A group of the country's top business leaders is proposing to set up different industry groups to lobby for more growth in cleaner, greener industries.
Pure Advantage has commissioned a report by Vivid Economics in London and the University of Auckland Business School.
The report says businesses need to start becoming sustainable and adapt to future challenges like climate change.
Pure Advantage has 1500 members, mostly business people, and a dozen trustees including Rob Morrison, Chris Liddell and Rob Fyfe.
Les Mills Group chief executive Phillip Mills says the study has identified 21 opportunities which could help with future shortages of resources which play on the country's strengths, like agriculture and forestry.
But the group needs buy-in from the Government which will have to create policy or a regulatory framework for it to succeed.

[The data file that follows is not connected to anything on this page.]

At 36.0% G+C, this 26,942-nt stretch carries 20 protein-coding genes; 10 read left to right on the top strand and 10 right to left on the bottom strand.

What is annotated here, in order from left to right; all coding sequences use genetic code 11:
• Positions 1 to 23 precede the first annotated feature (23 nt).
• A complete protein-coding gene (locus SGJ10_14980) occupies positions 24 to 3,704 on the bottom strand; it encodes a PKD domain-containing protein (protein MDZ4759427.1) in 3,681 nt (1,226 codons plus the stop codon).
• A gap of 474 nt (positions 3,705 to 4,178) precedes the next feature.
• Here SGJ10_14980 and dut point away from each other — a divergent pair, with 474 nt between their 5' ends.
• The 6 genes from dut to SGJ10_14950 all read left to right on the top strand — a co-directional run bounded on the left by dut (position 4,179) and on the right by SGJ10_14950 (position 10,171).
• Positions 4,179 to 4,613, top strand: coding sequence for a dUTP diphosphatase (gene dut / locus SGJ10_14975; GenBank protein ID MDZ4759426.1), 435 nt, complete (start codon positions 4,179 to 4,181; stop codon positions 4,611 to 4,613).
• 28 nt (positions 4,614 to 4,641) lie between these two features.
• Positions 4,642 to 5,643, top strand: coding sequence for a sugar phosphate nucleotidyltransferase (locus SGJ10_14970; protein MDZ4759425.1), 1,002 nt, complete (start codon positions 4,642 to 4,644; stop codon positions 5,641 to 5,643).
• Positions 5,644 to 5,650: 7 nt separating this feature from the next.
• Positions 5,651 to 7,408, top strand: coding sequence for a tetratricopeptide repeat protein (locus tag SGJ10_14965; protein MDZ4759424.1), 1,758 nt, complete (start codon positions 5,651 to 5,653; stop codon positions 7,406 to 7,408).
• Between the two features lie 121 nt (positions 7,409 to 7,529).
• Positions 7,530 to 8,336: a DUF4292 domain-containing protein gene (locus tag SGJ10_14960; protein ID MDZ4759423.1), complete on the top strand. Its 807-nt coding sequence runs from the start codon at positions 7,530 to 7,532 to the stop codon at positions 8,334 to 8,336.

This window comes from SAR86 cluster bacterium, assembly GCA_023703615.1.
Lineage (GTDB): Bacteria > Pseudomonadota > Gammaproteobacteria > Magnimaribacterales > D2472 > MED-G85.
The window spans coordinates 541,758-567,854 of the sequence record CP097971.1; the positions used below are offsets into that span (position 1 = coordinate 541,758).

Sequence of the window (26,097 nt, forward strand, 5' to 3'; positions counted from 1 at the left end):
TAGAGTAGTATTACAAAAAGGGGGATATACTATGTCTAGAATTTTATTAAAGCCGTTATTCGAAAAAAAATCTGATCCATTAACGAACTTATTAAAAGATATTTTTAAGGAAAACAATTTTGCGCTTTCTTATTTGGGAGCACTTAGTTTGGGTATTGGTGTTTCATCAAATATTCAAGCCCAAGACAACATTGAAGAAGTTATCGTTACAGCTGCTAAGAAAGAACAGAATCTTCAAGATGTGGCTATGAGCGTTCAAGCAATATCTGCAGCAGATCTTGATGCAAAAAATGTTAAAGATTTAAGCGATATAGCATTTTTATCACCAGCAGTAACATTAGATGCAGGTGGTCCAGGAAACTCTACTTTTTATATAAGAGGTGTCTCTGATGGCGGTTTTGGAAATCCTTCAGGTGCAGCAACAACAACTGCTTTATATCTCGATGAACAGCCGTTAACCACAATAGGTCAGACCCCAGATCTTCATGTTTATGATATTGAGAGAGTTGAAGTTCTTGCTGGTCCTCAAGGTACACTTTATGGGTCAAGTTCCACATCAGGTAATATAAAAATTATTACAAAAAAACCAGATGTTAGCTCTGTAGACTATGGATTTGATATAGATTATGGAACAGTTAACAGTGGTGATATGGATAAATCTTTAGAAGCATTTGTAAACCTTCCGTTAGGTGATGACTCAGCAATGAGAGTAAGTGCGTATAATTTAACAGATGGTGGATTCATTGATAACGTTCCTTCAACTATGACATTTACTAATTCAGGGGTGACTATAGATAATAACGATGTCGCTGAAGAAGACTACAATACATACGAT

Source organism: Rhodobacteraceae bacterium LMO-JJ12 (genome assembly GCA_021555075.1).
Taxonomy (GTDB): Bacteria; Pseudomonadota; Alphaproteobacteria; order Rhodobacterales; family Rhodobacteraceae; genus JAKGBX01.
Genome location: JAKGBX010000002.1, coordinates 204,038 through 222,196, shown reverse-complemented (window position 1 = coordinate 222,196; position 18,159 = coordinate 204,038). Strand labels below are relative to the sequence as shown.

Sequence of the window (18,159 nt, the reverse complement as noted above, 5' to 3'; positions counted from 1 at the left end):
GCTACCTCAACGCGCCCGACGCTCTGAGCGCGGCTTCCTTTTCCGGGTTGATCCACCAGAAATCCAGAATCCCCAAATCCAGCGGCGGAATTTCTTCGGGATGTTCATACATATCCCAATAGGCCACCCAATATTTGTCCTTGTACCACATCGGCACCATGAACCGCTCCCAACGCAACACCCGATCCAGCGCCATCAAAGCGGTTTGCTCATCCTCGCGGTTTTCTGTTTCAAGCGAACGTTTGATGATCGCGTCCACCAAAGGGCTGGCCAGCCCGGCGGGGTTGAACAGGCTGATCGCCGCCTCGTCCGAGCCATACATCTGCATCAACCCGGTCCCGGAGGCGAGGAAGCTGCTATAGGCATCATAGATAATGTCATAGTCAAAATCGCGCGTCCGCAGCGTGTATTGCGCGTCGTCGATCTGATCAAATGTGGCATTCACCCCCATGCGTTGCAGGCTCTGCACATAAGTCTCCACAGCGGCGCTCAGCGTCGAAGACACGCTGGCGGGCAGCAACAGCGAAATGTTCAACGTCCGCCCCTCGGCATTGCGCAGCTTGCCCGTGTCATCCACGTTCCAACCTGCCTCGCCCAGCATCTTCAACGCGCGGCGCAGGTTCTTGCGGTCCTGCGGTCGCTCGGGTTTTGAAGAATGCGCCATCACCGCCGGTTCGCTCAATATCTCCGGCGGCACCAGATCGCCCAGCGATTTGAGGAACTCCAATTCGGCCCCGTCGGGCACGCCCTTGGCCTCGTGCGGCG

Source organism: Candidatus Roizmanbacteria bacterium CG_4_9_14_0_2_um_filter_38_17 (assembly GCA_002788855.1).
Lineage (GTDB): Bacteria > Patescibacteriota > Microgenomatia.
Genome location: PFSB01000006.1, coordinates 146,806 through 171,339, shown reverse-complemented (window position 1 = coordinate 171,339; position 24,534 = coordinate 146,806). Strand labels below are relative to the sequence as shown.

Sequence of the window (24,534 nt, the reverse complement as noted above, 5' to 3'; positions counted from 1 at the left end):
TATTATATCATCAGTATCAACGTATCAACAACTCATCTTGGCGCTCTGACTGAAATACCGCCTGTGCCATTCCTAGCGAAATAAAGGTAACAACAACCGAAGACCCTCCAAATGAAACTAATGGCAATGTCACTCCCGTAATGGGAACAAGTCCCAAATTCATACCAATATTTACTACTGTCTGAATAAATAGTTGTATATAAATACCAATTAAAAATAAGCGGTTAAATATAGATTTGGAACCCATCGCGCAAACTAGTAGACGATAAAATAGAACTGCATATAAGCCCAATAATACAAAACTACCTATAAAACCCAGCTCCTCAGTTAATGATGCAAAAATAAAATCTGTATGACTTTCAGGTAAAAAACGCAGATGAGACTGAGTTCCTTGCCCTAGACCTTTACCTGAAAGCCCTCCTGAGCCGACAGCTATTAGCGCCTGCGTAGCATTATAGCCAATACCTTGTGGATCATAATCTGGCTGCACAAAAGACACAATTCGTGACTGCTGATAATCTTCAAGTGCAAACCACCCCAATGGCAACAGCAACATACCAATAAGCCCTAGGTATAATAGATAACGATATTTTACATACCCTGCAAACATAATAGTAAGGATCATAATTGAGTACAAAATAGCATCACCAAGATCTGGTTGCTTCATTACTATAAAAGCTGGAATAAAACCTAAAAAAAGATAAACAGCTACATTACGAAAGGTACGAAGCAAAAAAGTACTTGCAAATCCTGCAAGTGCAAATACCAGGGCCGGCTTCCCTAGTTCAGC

But Mr Mills says it's good the initiative is coming from industry in the first instance and there are some big problems.
"If we don't solve them, not only will we continue to slip backwards down the OECD charts in terms of our income and the quality of our lives in this country, but the world will become more and more exposed to risks from things like climate change," he said.
Earlier this month legislation amending the Emissions Trading Scheme to keep agriculture out of the scheme indefinitely and allow polluters to import unlimited foreign carbon credits narrowly passed its third and final reading in Parliament.
Mr Mills said most business people see renewable and clean green industry as the economic future.
And he personally did not agree with the change, although the issue has not yet been discussed by the group.
Mr Mills says New Zealand needs to concentrate on value-added clean green products, rather than competing at a commodity level with countries that can produce things more cheaply than New Zealand can.